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  • Wendy Lee Johnson

Math vs Drama

We create our lives mostly with our minds. We often believe our stories so deeply that we think they’re facts, when they are not.


Take sugar for example. I like to tell myself that there is:

  • “Exquisite sugar” (it is so amazing and irresistible)

  • “Rare sugar” (sugar that only shows up a couple times a year or a restaurant I rarely go to)

  • “Social sugar” (when I'm out with friends and everyone's sharing some desserts)

  • “Favorite sugar” (I love Crumbl, it’s my favorite)

  • “Comfort sugar” (I have had a hard day and deserve a treat)


What if sugar was just sugar (math) and I quit all the stories I am telling myself? (drama)


It’s like I am writing a romance novel about sugar instead of a text book. I tell myself that these are the sugars that “have power over me!” When it’s “rare sugar” I tell the story that I have to eat it, because it only shows up so rarely. That story for sure doesn’t empower me.


It's time to take a closer look. There are the facts and then there are the stories we tell ourselves about the facts.

Why do we tell ourselves a story?

Many times because it assigns blame to something outside of us. Then we can choose to be powerless and not in control of our decisions. We don’t have to change, because we choose to believe the situation is out of our control. No choices, no options.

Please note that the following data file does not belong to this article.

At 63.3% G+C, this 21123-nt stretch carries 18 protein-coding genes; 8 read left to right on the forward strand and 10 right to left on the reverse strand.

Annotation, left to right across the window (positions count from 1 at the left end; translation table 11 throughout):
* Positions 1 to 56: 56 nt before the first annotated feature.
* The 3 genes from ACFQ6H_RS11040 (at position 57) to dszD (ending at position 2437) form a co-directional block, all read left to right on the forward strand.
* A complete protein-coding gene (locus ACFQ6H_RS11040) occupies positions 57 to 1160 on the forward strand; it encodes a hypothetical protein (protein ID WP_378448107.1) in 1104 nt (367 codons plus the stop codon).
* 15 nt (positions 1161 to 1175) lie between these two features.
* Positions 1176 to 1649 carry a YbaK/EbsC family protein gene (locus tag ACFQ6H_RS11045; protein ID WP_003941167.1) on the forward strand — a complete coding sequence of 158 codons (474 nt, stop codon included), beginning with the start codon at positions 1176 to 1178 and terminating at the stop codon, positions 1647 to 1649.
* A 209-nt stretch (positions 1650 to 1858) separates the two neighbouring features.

Drama is so unnecessary. Drama simply doesn’t serve. Think about an area in your life that you are dramatizing. Maybe it is a person like your mother in law, or a daughter. Or maybe it is an event like a work party or a vacation to Hawaii. It could even be as simple as a certain type of food, like bread or pasta.


How to turn your drama to math

One way is simply to start cleaning up the mess. Here are 4 easy steps to get started:

  1. Write about it. Get it all out. Every juicy detail. Don't censure or judge what you write.

  2. Separate the facts from the story. Go back through and circle or highlight only the facts. Remember, facts don’t hurt, they are neutral. "I have a mom" "I have a boss"

  3. Realize everything left is a story you are telling yourself about the facts. In addition, I like to jot down the feelings that each story is causing me to feel.

  4. Decide if that story and the feeling is serving you. When I think the thought, "Everyone else is eating nachos," it sounds like a fact, but it makes me feel entitled or deprived, which doesn't serve me at all.


Decide to show up as a scientist with a lab jacket and a clip board.
  • See things as an experiment

  • Don’t spin up about the results, it’s just math

  • Don’t expect a certain outcome, just observe

  • Write a text book, not a romance novel

  • Don't judge the experiment as bad or good


Remember, all problems are thought problems.

You get to decide how you think about the facts. Math or drama, it is completely up to you.



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